Cold Weather’s Coming – Crack The Faucet And Other Safety Tips
We're in a for a week of frigid temperatures so remember to take a few precautions to keep yourself and your belongings safe.
TV-5's Meteorologist Todd Simcox told us this morning that we're in for some seriously cold weather to finish out 2017. Temperatures on Wednesday are going to drop to around 10 degrees, but the wind chill is going to make it feel like the single numbers. We're Mainers, so we can survive this. But it never hurts to offer a few reminders about staying safe in those kinds of temperatures. You know...for people 'from away' who might be visiting or new to the state.
Extreme cold requires layers, and more layers. A combination of thermal and fleece, along with a heavy jacket and/or a sweater will help ward off the chill. But remember to wear mittens or gloves, keep a hat on your head, and use a scarf to cover as much of your face as possible. Exposed skin in these temperatures can spell trouble quickly.
No one wants to deal with frozen pipes. Whether you're the one thawing them, or the one paying the person who's going to do the job, it's not a desirable situation. So, it's a good idea to crack the faucets, meaning to let a trickle of water run continuously. Moving water is much less apt to freeze. In addition, you can open the cabinet doors under your sinks to allow the warmer air to circulate around the plumbing.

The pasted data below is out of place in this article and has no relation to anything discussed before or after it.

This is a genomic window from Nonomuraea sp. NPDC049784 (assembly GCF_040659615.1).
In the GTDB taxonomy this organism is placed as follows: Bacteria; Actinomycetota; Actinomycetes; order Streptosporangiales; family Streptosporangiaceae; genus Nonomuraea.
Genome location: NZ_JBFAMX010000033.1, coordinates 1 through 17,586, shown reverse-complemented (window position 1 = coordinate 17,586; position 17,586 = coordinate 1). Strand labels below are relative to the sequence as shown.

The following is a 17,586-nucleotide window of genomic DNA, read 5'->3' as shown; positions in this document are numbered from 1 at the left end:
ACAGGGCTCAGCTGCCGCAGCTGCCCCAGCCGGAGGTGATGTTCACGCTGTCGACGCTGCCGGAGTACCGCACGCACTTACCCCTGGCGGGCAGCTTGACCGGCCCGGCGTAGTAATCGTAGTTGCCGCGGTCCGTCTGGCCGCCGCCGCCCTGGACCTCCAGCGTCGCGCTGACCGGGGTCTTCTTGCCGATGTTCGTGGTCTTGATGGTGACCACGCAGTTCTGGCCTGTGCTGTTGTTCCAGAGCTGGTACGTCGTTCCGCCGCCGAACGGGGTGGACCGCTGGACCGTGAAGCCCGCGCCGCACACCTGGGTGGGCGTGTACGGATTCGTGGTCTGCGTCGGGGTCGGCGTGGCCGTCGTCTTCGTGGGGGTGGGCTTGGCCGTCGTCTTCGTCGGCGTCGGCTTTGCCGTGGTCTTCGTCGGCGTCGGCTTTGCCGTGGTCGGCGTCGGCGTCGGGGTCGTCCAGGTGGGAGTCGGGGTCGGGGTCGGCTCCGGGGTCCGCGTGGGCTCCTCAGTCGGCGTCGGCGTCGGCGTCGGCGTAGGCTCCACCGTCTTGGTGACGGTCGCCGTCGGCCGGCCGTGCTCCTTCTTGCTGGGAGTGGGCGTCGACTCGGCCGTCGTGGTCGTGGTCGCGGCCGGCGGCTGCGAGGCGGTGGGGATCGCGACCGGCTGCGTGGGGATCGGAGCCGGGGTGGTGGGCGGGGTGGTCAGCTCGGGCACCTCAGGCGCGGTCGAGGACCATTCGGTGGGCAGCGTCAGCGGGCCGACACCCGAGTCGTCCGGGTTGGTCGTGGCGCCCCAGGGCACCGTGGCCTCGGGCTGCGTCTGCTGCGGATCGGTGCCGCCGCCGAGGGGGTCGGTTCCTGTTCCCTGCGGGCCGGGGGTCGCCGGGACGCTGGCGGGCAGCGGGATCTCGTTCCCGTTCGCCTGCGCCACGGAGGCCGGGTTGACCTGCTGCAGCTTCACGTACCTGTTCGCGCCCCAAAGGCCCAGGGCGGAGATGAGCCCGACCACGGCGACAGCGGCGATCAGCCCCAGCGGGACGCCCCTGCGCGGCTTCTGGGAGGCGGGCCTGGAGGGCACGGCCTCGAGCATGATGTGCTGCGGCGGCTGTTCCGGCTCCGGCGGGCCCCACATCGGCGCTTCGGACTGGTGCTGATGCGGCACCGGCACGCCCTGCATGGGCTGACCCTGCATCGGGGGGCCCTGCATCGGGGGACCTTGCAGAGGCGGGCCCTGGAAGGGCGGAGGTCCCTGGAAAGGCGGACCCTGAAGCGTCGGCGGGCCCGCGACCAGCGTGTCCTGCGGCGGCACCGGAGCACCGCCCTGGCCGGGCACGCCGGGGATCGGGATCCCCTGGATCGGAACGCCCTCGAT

Just because our pets wear a fur coat doesn't mean they're enjoying the extreme cold any more than we are, or that it's any safer for them. So bring the pets inside. Don't let them stay out too long, even if they appear to be having fun. And, with all this new snow, take the time to gently wipe down their paws when they come inside, to remove any ice, snow, or ice melt that may be caught in their pads. And, if you're using an ice melting chemical, like salt, make sure that it's safe for your furry friends.
Every car in the winter should have some sort of emergency pack, just in case you get stuck or have to wait for a repair person to rescue you. So, along with the jumper cables and flashlights, add a blanket, some dry socks, mittens, and a hat. The 'hot hands' and 'hot body' products used by hunters are also great for warming you up and won't take much room. A couple bottles of water and some granola bars should help keep you safe until the tow truck finds you.
Space heaters can be a real blessing. One of my coworkers and I share one, since we work at different times of the day. But it's important to use the heaters safely. Keep all combustibles at least three feet away from the device, to avoid an accidental fire. Don't use them around small children unless the kids understand how dangerous they are. Set the heater up on a flat, level surface to avoid having it fall over. And make sure to turn it off when going to bed or leaving the house. Find more safety tips on the American Red Cross website.